EU faces major challenges ahead

Wednesday, 2017-01-11 05:43:45
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Flowers and candles are placed near the Christmas market in Berlin, Germany, December 21, 2016, after a truck ploughed through a crowd at a Christmas market which killed 12 people two days earlier. (Credit: Reuters)
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NDO – The European Union (EU) has left behind a turbulent year and has entered 2017 with confidence and hope for better things. But Europe still faces major challenges ahead including increased risks of terrorist attacks, severe migration crises, unexpected elections and the UK’s final separation with Brexit.

Countering terrorist threats remains a huge focus for the EU states in 2017. Even during New Year celebrations in countries like Germany and Italy, several terrorist attacks and conflicts associated with migrants were witnessed.

European officials fear that terror attacks will increase this year, as terrorists continue to infiltrate the lines of migrants to the Old Continent. British media reported that a leader of the self-proclaimed Islamic State (IS), namely Lavdrim Muhaxheri, along with about 300-400 IS fighters may have penetrated into Europe disguised as refugees.

The increase in terrorist threats also means that the EU will have to pay more for the war against terrorism both in and outside the continent. French President François Hollande in his New Year message was committed to pursuing the fight against terrorism and extremism worldwide.

Meanwhile, a major problem for the EU for years – the migrant crisis – is forecast to remain a serious challenge for the region in 2017, in the context of armed conflict hotspots around the EU still show no sign of cooling down.

The latest statistics show that the number of migrants granted asylum in Belgium over the past year climbed to a record high. In the first 11 months of 2016, a total of 14,241 migrants were given refugee status by Belgium authorities, an increase of approximately 30% compared to 2015 – the peak year of the migration crisis.

Recent reports from the United Nations High Commissioner for Refugees (UNHCR) and the International Organisation for Migration (IOM) revealed that the number of migrant fatalities in the Mediterranean in 2016 rose to a record 5,000, up nearly 25% compared to 2015. The figures again reflect the increasing numbers of illegal immigrants in Europe which is causing serious consequences.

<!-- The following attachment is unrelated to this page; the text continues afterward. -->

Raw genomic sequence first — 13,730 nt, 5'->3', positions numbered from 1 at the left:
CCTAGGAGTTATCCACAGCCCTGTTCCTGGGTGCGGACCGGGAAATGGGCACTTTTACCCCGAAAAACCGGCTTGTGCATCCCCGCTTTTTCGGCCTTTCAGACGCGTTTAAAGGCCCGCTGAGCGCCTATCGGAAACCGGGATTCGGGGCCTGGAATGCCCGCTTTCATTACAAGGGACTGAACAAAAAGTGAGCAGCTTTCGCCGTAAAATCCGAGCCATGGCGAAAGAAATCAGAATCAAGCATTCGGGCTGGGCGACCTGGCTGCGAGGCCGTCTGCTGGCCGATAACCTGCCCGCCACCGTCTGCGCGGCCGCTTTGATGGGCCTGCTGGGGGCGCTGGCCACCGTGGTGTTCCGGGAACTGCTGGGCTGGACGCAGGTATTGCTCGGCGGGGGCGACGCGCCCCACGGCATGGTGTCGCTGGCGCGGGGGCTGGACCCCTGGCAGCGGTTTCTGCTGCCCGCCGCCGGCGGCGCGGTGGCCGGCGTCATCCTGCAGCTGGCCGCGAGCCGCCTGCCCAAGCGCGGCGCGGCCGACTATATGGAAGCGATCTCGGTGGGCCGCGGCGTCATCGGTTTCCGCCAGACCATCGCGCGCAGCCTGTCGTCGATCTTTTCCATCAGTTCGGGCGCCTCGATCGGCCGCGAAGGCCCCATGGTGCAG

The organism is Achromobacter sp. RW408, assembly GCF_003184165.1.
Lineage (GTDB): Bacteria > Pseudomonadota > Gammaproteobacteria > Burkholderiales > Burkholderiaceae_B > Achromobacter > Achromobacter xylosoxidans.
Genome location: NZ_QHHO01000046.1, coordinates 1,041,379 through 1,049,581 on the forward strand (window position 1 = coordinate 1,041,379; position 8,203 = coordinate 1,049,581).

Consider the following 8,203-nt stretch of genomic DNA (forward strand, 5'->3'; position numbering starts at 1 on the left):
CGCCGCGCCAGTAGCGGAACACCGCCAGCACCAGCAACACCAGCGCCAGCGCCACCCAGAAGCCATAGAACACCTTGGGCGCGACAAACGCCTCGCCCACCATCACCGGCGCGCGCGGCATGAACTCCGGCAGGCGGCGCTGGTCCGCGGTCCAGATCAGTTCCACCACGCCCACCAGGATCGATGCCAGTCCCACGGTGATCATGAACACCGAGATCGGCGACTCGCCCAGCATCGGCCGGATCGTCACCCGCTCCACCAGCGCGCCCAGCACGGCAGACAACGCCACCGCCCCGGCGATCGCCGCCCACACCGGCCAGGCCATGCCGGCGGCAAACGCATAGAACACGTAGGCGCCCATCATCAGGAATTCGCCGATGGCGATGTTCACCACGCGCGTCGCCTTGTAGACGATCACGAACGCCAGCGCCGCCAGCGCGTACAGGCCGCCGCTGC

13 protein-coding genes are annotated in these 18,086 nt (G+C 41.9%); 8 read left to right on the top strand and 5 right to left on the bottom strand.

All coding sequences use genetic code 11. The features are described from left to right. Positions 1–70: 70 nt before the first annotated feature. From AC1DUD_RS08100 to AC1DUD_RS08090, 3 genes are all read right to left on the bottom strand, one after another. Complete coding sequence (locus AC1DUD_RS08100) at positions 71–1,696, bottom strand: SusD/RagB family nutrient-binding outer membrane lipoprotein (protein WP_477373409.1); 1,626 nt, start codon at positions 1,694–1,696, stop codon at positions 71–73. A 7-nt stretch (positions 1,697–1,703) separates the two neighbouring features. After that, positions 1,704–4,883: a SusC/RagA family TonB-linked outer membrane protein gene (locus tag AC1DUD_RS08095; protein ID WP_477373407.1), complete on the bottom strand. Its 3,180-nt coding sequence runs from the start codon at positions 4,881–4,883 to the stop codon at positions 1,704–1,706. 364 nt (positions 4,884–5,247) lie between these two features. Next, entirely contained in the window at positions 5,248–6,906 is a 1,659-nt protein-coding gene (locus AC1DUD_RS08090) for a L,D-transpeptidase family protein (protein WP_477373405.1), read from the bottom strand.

The mass migration influxes into the EU have resulted in the alliance facing major challenges relating to security, economy and foreign affairs in 2017, after the EU has already dealt with internal dissent on receiving migrants and the budgets of many countries being eroded.

EU countries have recently decided to increase the 2017 budget, prioritising employment and migrant issues. Accordingly, the European Parliament has approved the 2017 budget for the bloc with a total EUR157.86 billion to help ensure security and resolve migrant crises which is considered the biggest crisis since the Second World War.

In the 2016 New Year message a year ago, the German Chancellor Angela Merkel affirmed that the wave of refugees meant future opportunities. However, with the major challenges outlined above, it seems that European leaders are facing increasing difficulties in convincing their people that the migration crisis is an "opportunity."

Aside from the risk of terrorism and migration crisis in 2017 the EU also faces potential concerns from elections and the UK’s official launch of its Brexit plan. British media has come to realise that voters who are unhappy with the current situation would place expectations on the parties that support the new populism. Thus, the European elections this year are forecast to be fierce "battles" and that populist factions successful in the elections would be the major challenge threatening the Eurozone’s cohesion.

Economic experts are also concerned that political upheaval may cause pressure on private investors and undermine public financial institutions. The International Monetary Fund (IMF) said that Brexit would negatively impact most EU countries that hold trade relations with the UK, such as Ireland, Cyprus, Malta, the Netherlands and Belgium.

In her 2017 New Year message, British Prime Minister Theresa May said that the new year was a time of reflection of what has passed and a time to look forward to new prospects, while expressing her hope that new opportunities would come in the new year. Perhaps this is also the common wish of leaders and citizens of the EU countries.

However, to have a successful 2017, surely the EU member states must unite and more severely address the migration crisis and the fight against terrorism while strongly implementing economic reforms which have come to light in the past year.